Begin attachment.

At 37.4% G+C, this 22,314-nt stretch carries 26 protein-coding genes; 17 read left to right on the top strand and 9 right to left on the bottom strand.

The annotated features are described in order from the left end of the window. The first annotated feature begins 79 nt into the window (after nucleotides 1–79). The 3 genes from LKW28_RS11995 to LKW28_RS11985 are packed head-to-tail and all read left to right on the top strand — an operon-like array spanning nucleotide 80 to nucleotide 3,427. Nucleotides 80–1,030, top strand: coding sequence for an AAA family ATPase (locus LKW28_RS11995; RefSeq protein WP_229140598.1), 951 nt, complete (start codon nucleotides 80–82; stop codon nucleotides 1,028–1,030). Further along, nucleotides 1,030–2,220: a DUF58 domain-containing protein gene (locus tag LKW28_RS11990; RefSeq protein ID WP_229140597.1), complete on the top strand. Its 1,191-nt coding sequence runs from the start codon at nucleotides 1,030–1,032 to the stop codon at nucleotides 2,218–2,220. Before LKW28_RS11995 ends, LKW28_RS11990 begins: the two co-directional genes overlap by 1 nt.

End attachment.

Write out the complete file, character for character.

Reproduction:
At 37.4% G+C, this 22,314-nt stretch carries 26 protein-coding genes; 17 read left to right on the top strand and 9 right to left on the bottom strand.

The annotated features are described in order from the left end of the window. The first annotated feature begins 79 nt into the window (after nucleotides 1–79). The 3 genes from LKW28_RS11995 to LKW28_RS11985 are packed head-to-tail and all read left to right on the top strand — an operon-like array spanning nucleotide 80 to nucleotide 3,427. Nucleotides 80–1,030, top strand: coding sequence for an AAA family ATPase (locus LKW28_RS11995; RefSeq protein WP_229140598.1), 951 nt, complete (start codon nucleotides 80–82; stop codon nucleotides 1,028–1,030). Further along, nucleotides 1,030–2,220: a DUF58 domain-containing protein gene (locus tag LKW28_RS11990; RefSeq protein ID WP_229140597.1), complete on the top strand. Its 1,191-nt coding sequence runs from the start codon at nucleotides 1,030–1,032 to the stop codon at nucleotides 2,218–2,220. Before LKW28_RS11995 ends, LKW28_RS11990 begins: the two co-directional genes overlap by 1 nt.